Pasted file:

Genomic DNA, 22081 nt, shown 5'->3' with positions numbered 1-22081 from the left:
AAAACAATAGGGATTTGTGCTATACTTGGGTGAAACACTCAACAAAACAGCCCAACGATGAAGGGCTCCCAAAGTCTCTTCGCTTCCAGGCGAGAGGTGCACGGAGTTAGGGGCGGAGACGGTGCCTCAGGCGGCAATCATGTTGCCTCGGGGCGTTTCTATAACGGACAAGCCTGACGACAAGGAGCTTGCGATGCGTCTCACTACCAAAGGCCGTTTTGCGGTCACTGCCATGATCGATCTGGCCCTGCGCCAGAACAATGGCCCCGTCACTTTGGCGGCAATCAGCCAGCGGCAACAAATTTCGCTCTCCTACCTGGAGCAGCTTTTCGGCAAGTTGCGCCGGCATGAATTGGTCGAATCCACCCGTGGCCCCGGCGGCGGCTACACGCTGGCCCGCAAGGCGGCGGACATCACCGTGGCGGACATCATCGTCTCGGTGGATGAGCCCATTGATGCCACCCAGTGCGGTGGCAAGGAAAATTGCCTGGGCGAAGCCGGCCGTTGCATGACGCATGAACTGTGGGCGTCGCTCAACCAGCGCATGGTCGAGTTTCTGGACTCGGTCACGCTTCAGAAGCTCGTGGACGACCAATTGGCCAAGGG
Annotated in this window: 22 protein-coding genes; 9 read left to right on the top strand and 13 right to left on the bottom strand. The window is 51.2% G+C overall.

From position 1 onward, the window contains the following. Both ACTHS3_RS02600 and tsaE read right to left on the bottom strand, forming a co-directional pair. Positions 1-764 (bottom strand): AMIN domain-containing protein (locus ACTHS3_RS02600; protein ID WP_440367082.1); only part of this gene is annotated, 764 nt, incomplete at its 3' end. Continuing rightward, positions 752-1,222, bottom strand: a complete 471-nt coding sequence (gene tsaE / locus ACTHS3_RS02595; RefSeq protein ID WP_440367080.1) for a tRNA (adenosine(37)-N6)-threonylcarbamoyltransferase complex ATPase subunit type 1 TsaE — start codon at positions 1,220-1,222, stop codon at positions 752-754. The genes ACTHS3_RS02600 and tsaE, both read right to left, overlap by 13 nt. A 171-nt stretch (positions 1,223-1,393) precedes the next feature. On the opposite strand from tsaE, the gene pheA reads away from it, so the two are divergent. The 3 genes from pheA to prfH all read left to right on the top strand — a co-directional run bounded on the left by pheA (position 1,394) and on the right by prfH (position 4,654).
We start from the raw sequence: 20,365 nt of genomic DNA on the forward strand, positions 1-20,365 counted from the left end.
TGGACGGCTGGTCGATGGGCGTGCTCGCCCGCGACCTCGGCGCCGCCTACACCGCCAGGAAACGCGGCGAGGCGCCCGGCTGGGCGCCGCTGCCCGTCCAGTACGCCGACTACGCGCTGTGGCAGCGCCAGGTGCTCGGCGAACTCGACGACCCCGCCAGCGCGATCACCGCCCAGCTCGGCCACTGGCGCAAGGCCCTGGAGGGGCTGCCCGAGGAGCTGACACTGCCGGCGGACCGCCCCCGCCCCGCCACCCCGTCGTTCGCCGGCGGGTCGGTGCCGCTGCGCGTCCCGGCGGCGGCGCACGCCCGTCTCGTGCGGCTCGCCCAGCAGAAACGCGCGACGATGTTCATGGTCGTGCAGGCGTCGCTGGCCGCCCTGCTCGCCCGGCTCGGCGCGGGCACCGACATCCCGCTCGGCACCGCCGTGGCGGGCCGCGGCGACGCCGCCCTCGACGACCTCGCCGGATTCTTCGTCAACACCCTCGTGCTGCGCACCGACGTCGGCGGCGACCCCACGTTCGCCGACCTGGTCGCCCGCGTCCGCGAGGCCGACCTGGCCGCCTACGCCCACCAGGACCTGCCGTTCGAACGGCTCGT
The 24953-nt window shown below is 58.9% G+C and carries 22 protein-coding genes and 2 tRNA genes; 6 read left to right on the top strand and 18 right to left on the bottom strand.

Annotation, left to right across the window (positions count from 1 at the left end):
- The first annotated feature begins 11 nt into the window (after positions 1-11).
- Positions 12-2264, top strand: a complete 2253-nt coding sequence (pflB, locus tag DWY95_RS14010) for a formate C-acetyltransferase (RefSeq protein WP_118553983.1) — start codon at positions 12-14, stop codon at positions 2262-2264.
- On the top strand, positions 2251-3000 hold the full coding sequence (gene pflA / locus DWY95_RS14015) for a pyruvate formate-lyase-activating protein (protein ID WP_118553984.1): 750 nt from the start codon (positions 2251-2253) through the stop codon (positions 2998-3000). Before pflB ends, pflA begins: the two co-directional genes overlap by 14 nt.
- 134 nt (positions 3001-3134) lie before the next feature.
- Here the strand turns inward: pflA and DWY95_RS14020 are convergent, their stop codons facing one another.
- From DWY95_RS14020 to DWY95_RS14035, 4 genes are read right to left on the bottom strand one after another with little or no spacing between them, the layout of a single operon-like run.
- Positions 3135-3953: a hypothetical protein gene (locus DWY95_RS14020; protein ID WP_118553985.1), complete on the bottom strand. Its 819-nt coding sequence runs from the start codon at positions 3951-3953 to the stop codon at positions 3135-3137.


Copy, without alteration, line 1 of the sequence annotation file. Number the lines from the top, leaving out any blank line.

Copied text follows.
Genomic DNA, 22081 nt, shown 5'->3' with positions numbered 1-22081 from the left: